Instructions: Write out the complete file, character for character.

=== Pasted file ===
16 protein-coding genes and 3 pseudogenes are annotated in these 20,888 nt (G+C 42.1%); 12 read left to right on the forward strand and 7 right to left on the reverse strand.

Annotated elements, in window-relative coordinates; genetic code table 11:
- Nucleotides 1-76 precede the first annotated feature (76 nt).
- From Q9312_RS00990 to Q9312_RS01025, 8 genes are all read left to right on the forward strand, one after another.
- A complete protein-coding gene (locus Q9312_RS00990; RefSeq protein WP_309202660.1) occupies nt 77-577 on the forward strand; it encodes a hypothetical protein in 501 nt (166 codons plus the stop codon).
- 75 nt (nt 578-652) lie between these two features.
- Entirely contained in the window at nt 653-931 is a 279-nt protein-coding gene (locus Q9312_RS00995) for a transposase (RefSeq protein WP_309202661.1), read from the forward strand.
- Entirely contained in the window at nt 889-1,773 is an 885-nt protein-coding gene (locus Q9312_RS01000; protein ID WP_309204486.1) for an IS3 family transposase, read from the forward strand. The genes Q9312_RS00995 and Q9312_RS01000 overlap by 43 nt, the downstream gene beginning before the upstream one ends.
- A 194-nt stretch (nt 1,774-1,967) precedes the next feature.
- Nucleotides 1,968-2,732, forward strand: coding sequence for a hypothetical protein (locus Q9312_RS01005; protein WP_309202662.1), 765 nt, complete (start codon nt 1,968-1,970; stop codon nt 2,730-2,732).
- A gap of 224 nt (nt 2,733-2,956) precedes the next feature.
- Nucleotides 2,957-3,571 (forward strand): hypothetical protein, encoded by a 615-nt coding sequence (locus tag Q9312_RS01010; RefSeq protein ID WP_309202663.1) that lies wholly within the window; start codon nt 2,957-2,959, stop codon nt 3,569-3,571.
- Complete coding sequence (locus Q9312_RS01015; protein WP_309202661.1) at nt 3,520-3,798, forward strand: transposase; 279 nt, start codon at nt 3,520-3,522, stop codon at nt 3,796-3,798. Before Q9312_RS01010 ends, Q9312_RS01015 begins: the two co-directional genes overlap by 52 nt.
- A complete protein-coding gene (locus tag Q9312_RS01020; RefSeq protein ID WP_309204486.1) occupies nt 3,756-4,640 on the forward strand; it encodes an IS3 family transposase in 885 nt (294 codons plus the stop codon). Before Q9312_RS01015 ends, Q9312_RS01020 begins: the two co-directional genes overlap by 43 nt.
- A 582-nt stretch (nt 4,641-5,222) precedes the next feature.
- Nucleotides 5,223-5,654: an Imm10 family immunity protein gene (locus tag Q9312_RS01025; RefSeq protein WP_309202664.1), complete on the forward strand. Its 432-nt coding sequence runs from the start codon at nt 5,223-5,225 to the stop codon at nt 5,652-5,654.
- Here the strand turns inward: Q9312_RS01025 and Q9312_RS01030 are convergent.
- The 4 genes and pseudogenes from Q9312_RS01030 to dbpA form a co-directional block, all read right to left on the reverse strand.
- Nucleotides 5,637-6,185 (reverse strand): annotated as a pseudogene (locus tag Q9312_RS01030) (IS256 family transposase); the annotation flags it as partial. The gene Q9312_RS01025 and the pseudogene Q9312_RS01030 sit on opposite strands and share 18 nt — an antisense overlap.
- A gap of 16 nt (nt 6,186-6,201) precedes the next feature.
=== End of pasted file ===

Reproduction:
16 protein-coding genes and 3 pseudogenes are annotated in these 20,888 nt (G+C 42.1%); 12 read left to right on the forward strand and 7 right to left on the reverse strand.

Annotated elements, in window-relative coordinates; genetic code table 11:
- Nucleotides 1-76 precede the first annotated feature (76 nt).
- From Q9312_RS00990 to Q9312_RS01025, 8 genes are all read left to right on the forward strand, one after another.
- A complete protein-coding gene (locus Q9312_RS00990; RefSeq protein WP_309202660.1) occupies nt 77-577 on the forward strand; it encodes a hypothetical protein in 501 nt (166 codons plus the stop codon).
- 75 nt (nt 578-652) lie between these two features.
- Entirely contained in the window at nt 653-931 is a 279-nt protein-coding gene (locus Q9312_RS00995) for a transposase (RefSeq protein WP_309202661.1), read from the forward strand.
- Entirely contained in the window at nt 889-1,773 is an 885-nt protein-coding gene (locus Q9312_RS01000; protein ID WP_309204486.1) for an IS3 family transposase, read from the forward strand. The genes Q9312_RS00995 and Q9312_RS01000 overlap by 43 nt, the downstream gene beginning before the upstream one ends.
- A 194-nt stretch (nt 1,774-1,967) precedes the next feature.
- Nucleotides 1,968-2,732, forward strand: coding sequence for a hypothetical protein (locus Q9312_RS01005; protein WP_309202662.1), 765 nt, complete (start codon nt 1,968-1,970; stop codon nt 2,730-2,732).
- A gap of 224 nt (nt 2,733-2,956) precedes the next feature.
- Nucleotides 2,957-3,571 (forward strand): hypothetical protein, encoded by a 615-nt coding sequence (locus tag Q9312_RS01010; RefSeq protein ID WP_309202663.1) that lies wholly within the window; start codon nt 2,957-2,959, stop codon nt 3,569-3,571.
- Complete coding sequence (locus Q9312_RS01015; protein WP_309202661.1) at nt 3,520-3,798, forward strand: transposase; 279 nt, start codon at nt 3,520-3,522, stop codon at nt 3,796-3,798. Before Q9312_RS01010 ends, Q9312_RS01015 begins: the two co-directional genes overlap by 52 nt.
- A complete protein-coding gene (locus tag Q9312_RS01020; RefSeq protein ID WP_309204486.1) occupies nt 3,756-4,640 on the forward strand; it encodes an IS3 family transposase in 885 nt (294 codons plus the stop codon). Before Q9312_RS01015 ends, Q9312_RS01020 begins: the two co-directional genes overlap by 43 nt.
- A 582-nt stretch (nt 4,641-5,222) precedes the next feature.
- Nucleotides 5,223-5,654: an Imm10 family immunity protein gene (locus tag Q9312_RS01025; RefSeq protein WP_309202664.1), complete on the forward strand. Its 432-nt coding sequence runs from the start codon at nt 5,223-5,225 to the stop codon at nt 5,652-5,654.
- Here the strand turns inward: Q9312_RS01025 and Q9312_RS01030 are convergent.
- The 4 genes and pseudogenes from Q9312_RS01030 to dbpA form a co-directional block, all read right to left on the reverse strand.
- Nucleotides 5,637-6,185 (reverse strand): annotated as a pseudogene (locus tag Q9312_RS01030) (IS256 family transposase); the annotation flags it as partial. The gene Q9312_RS01025 and the pseudogene Q9312_RS01030 sit on opposite strands and share 18 nt — an antisense overlap.
- A gap of 16 nt (nt 6,186-6,201) precedes the next feature.